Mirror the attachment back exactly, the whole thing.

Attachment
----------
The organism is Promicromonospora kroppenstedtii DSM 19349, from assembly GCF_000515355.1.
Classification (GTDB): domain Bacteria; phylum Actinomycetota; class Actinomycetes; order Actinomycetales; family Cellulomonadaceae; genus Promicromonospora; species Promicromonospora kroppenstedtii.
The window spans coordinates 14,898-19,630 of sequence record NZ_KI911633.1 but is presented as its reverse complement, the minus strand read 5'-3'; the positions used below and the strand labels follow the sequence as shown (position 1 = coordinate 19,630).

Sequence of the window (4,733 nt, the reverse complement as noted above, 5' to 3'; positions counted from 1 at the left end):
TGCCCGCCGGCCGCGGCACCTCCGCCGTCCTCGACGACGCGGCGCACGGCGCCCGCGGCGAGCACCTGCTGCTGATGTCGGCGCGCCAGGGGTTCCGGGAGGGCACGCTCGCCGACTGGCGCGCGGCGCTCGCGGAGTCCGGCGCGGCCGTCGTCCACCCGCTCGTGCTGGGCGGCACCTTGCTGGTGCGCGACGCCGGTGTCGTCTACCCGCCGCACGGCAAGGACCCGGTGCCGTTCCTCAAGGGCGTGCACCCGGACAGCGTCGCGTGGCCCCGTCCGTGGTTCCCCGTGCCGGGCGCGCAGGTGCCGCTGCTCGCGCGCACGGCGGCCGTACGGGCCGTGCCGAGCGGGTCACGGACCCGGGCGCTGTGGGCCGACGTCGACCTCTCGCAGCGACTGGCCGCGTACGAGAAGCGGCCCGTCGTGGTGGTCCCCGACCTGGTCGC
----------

The organism is Promicromonospora kroppenstedtii DSM 19349, from assembly GCF_000515355.1.
Classification (GTDB): domain Bacteria; phylum Actinomycetota; class Actinomycetes; order Actinomycetales; family Cellulomonadaceae; genus Promicromonospora; species Promicromonospora kroppenstedtii.
The window spans coordinates 14,898-19,630 of sequence record NZ_KI911633.1 but is presented as its reverse complement, the minus strand read 5'-3'; the positions used below and the strand labels follow the sequence as shown (position 1 = coordinate 19,630).

Sequence of the window (4,733 nt, the reverse complement as noted above, 5' to 3'; positions counted from 1 at the left end):
TGCCCGCCGGCCGCGGCACCTCCGCCGTCCTCGACGACGCGGCGCACGGCGCCCGCGGCGAGCACCTGCTGCTGATGTCGGCGCGCCAGGGGTTCCGGGAGGGCACGCTCGCCGACTGGCGCGCGGCGCTCGCGGAGTCCGGCGCGGCCGTCGTCCACCCGCTCGTGCTGGGCGGCACCTTGCTGGTGCGCGACGCCGGTGTCGTCTACCCGCCGCACGGCAAGGACCCGGTGCCGTTCCTCAAGGGCGTGCACCCGGACAGCGTCGCGTGGCCCCGTCCGTGGTTCCCCGTGCCGGGCGCGCAGGTGCCGCTGCTCGCGCGCACGGCGGCCGTACGGGCCGTGCCGAGCGGGTCACGGACCCGGGCGCTGTGGGCCGACGTCGACCTCTCGCAGCGACTGGCCGCGTACGAGAAGCGGCCCGTCGTGGTGGTCCCCGACCTGGTCGC